MARTS v. XEROX INC

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United States Court of Appeals,Eighth Circuit.

David MARTS, doing business as Lasertech, Plaintiff/Appellant, v. XEROX, INC., Defendant/Appellee.

No. 95-2887.

Decided: March 11, 1996

Before WOLLMAN, CAMPBELL,* and MURPHY, Circuit Judge. Oscar Amos Stilley, Fort Smith, Arkansas, argued, for appellant. Charles L. Schlumberger, Little Rock, Arkansas, argued, for appellee.

David Marts, doing business as Lasertech, brought this action alleging that Xerox, Inc. violated federal antitrust and Arkansas law by conditioning certain photocopier warranties on the use of Xerox replacement copy cartridges.   After both sides moved for summary judgment, the district court 1 granted the motion of Xerox and ordered judgment entered in its favor.   Marts appeals from that judgment, and we affirm for the following reasons.

Xerox manufactures several models of photocopiers in the twelve to thirty page per minute category, referred to as convenience copiers.   Xerox includes a three year warranty with these copiers at no additional charge.   The warranty covers all parts and service necessary during that period.   Xerox also offers one year extended warranties which can be purchased after the initial warranty expires at a cost between roughly $200 and $500 per year.   Both the initial and extended warranties require that the customer use only Xerox copy cartridges.2  The cartridges contain a number of critical components with limited lives and produce approximately 20,000 copies.   Users can replace spent cartridges easily.

Xerox will service its copiers that are not under warranty.   Service is available on a time and materials basis, in which case the customer pays for parts and labor ($155 for the first half hour and $120 per hour thereafter.)   Xerox also offers a maintenance agreement which requires that customers pay an annual charge of roughly $150 and then a fixed price for each service call, also roughly $150.   Parts are included in that charge.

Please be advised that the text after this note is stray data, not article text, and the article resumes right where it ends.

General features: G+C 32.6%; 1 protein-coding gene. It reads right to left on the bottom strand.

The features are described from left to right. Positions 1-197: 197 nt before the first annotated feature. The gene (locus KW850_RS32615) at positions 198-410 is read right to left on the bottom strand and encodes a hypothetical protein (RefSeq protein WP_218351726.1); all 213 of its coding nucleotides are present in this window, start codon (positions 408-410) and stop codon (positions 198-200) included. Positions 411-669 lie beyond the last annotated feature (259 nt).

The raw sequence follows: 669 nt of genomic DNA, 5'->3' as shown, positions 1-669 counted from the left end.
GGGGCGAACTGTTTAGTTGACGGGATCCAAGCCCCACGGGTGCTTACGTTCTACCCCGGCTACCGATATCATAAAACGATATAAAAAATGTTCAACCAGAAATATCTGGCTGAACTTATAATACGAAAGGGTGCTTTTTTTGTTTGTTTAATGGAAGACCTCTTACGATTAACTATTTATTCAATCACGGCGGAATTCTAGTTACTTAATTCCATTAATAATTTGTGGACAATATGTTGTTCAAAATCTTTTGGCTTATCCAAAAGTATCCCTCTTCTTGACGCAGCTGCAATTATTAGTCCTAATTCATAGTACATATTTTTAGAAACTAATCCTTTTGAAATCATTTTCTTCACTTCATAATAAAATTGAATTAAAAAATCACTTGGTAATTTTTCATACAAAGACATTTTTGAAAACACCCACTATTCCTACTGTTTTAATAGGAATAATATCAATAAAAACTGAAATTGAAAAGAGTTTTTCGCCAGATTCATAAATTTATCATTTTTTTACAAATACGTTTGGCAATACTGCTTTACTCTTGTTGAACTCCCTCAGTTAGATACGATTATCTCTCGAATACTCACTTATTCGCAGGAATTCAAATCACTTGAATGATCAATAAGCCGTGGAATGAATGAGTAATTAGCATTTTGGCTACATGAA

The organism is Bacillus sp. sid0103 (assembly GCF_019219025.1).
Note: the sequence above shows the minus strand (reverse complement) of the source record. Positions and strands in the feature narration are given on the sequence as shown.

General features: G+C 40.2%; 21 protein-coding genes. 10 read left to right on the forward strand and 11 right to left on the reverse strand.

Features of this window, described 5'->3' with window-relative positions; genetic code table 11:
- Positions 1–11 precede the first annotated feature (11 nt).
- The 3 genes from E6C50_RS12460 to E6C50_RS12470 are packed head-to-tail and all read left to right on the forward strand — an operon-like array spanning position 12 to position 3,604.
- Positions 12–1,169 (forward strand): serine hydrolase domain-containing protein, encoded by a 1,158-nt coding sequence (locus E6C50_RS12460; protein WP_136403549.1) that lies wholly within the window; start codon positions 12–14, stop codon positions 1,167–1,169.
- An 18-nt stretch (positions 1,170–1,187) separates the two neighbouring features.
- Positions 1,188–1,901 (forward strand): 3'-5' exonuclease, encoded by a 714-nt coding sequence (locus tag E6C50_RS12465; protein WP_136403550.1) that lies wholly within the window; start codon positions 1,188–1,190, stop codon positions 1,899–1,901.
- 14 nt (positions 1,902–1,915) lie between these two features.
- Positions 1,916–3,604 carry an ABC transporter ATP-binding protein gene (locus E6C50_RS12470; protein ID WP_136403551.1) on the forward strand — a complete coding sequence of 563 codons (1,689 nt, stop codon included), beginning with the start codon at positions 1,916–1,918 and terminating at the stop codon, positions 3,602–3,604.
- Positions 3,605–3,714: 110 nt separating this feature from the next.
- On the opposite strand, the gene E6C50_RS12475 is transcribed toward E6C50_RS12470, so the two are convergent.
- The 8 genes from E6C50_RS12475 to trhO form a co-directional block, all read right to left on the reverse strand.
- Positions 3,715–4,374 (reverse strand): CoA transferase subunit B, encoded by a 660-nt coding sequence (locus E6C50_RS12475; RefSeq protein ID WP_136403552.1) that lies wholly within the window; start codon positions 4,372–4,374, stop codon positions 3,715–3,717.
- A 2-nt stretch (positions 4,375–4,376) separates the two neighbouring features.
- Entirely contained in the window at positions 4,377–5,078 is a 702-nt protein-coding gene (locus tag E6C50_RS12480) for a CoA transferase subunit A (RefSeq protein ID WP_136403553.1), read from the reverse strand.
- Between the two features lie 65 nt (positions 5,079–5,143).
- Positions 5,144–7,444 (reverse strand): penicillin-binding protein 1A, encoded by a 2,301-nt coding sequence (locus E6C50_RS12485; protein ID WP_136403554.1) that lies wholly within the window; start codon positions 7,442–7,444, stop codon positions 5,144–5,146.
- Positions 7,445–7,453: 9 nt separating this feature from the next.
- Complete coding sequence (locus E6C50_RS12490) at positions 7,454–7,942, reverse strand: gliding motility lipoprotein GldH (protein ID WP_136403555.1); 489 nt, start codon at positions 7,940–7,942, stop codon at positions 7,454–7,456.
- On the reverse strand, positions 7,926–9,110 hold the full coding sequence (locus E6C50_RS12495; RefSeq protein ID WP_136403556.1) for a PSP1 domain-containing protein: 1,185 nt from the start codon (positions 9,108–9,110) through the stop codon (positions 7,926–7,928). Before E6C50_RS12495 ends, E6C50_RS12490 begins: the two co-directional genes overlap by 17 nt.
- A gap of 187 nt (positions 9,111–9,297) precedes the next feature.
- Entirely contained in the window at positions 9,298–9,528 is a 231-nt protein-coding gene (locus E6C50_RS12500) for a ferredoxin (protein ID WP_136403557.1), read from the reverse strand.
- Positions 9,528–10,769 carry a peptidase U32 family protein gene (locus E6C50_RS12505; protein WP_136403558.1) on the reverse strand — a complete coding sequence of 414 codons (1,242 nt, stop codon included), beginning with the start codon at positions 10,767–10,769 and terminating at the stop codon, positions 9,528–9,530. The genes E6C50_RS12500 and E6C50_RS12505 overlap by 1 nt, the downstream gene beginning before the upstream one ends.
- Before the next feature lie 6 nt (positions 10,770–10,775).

Lasertech is an Arkansas proprietorship owned by David Marts.   In addition to servicing photocopiers and computer printers, Lasertech reconditions and sells toner and copy cartridges used by various printers and copiers.   In late 1993, Lasertech began reconditioning cartridges for Xerox convenience copiers.   It sold twelve remanufactured Xerox cartridges to two clients in Fort Smith, Arkansas over a period of several months.   Lasertech presented evidence that at least one client stopped purchasing Lasertech cartridges when Xerox personnel informed him that continued use of non-Xerox cartridges would void the warranties on the copiers.   The evidence suggests that Lasertech contacted several other prospective clients, at least one of whom expressed interest in purchasing Lasertech products before learning from Xerox that the new copier warranty would be voided.   Lasertech made no further sales of remanufactured Xerox cartridges since early 1994.

Lasertech sued Xerox in the district court, alleging violations of § 1 of the Sherman Act, 15 U.S.C. § 1,3 and § 3 of the Clayton Act, 15 U.S.C. § 14.4  Lasertech claimed that Xerox improperly tied the availability of warranty service to the purchase of Xerox cartridges.   The complaint also alleged that Xerox had tortiously interfered with Lasertech's contract rights and business expectations.5  Xerox responded with a number of defenses, including that it lacked the market power necessary to produce anticompetetive effects, that it made service available to copier owners in economically viable ways other than the warranties, and that Lasertech had not proven antitrust damages.